Food Science and Technology
College: Food, Agricultural and Environmental Sciences
Food scientists use chemistry, biology, engineering and other sciences to turn raw ingredients into safe, convenient and wholesome food products for the ever-increasing population. Food scientists solve problems involving food quality, safety, technology and abundance. Food technology is the nation’s largest industry, adding over $40 billion in value annually. The United States has the safest, most efficient food production and distribution system in the world as a direct result of thousands of skilled, creative scientists who focus on food.
Admitted students who indicate a major of food science and technology on their applications directly enroll into the College of Food, Agricultural and Environmental Sciences.
The food science and technology curriculum produces graduates who are well prepared to work in the public or private sector. Students learn the chemistry, microbiology, structure, engineering, safety and nutrition of food as it is processed, packaged, distributed, stored and used.
Examples of core courses:
- Organic chemistry
- Introduction to food processing
- Food chemistry and analysis
- Food microbiology
- Qualitative properties of food
- Food processing
- Technical problem solving
- Product development
Each student is required to complete an internship to gain hands-on, practical experience in the food industry. Juniors and seniors work part time or over the summer in industry jobs and earn credit for the learning experience.
Undergraduate research projects are available to exceptional students; valuable experience may be gained in laboratory research or product development. Students interested in gaining research experience should discuss such opportunities with their advisors.
The Food Science and Technology Club provides an excellent opportunity to meet others with common interests and develop leadership and networking skills. The club attracts over 80 undergraduate and graduate students who share experiences about employment (many have internships), interact with faculty and create social events.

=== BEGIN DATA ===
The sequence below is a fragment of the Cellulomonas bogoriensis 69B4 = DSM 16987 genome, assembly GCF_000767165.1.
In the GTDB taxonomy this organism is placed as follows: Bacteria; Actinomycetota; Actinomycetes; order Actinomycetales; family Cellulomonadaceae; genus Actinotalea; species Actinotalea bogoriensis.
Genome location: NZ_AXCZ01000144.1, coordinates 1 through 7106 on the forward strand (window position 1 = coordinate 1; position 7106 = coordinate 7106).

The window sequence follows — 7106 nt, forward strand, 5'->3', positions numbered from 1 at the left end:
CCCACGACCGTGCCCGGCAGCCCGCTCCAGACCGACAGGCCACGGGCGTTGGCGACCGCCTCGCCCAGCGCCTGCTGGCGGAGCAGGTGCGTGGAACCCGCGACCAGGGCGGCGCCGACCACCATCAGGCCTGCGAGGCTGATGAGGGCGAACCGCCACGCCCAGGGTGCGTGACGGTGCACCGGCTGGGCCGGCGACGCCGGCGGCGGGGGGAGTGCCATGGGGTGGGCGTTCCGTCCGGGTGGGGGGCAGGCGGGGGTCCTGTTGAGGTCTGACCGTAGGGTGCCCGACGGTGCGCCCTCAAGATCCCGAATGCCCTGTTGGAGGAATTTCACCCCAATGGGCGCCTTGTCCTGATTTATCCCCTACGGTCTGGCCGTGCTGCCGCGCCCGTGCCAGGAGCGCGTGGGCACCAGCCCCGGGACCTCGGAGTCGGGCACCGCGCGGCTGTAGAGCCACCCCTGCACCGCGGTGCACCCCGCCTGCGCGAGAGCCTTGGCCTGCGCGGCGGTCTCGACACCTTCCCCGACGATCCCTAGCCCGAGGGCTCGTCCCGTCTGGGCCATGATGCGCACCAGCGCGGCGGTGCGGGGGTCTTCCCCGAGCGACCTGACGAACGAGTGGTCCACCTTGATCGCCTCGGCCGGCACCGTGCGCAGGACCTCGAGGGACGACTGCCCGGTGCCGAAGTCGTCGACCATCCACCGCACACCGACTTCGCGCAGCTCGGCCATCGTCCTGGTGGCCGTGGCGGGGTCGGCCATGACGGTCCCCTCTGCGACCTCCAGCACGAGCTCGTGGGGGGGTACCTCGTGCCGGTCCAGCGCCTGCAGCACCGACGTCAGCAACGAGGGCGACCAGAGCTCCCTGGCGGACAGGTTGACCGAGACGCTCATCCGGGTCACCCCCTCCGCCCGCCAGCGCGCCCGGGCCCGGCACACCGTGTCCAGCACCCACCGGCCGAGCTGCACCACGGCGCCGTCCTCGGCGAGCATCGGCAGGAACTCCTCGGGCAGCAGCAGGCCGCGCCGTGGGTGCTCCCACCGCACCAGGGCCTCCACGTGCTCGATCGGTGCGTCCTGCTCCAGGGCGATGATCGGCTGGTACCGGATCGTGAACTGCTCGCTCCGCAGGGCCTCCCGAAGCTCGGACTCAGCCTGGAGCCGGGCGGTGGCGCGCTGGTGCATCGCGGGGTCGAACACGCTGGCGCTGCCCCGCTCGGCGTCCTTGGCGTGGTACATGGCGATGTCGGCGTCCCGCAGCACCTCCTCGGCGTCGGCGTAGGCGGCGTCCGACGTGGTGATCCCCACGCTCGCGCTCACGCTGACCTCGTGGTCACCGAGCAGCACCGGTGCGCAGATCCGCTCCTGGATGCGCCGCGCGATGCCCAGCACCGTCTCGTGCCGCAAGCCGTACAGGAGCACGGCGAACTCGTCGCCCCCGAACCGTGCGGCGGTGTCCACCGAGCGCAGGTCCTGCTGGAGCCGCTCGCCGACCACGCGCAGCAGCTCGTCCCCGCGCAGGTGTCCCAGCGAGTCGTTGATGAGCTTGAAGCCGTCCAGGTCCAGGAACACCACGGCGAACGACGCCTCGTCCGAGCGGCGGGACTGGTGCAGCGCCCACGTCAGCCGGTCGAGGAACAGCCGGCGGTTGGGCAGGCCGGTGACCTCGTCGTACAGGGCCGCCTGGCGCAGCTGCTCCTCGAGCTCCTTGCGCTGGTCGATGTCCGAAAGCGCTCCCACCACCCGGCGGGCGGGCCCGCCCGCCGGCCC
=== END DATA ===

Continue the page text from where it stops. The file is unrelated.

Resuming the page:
Food science and technology graduates work in the food industry, in academia and in government positions. The program’s comprehensive curriculum and emphasis on problem solving skills produces graduates who are highly sought by the industry. They are employed all over the world by companies of all sizes, and hold such titles as associate scientist, director of research and development, director of food microbiology and safety, food technologist, product development manager, plant manager, president, product development scientist, professor, quality control supervisor, senior vice president for research, senior scientist, and senior food process engineer.
After earning a Bachelor of Science in Food Science, graduates have the option of joining the workforce, pursuing an advanced degree in a food-related area of study, or attending professional school, such as veterinary, medical, dental, pharmacy or optometry school. We place virtually 100 percent of our graduates within six months of graduation.
The nation-wide beginning average salary for a person with a Bachelor of Science in Food Science is $50,000 (2015). Salaries vary depending on location, skill and previous job-related experiences.
Students who pursue food science and technology benefit from a student-centered learning experience with one-on-one faculty advising. Students are encouraged to apply for the more than $75,000 in scholarships awarded by the department annually.
Interested in a career in health care?
Check out the Health Care Pathway to discover the many majors Ohio State offers that can lead to a health care career.
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Check out the STEM Pathway to discover the many majors Ohio State offers that can lead to a career in the fields of science, technology, engineering and math.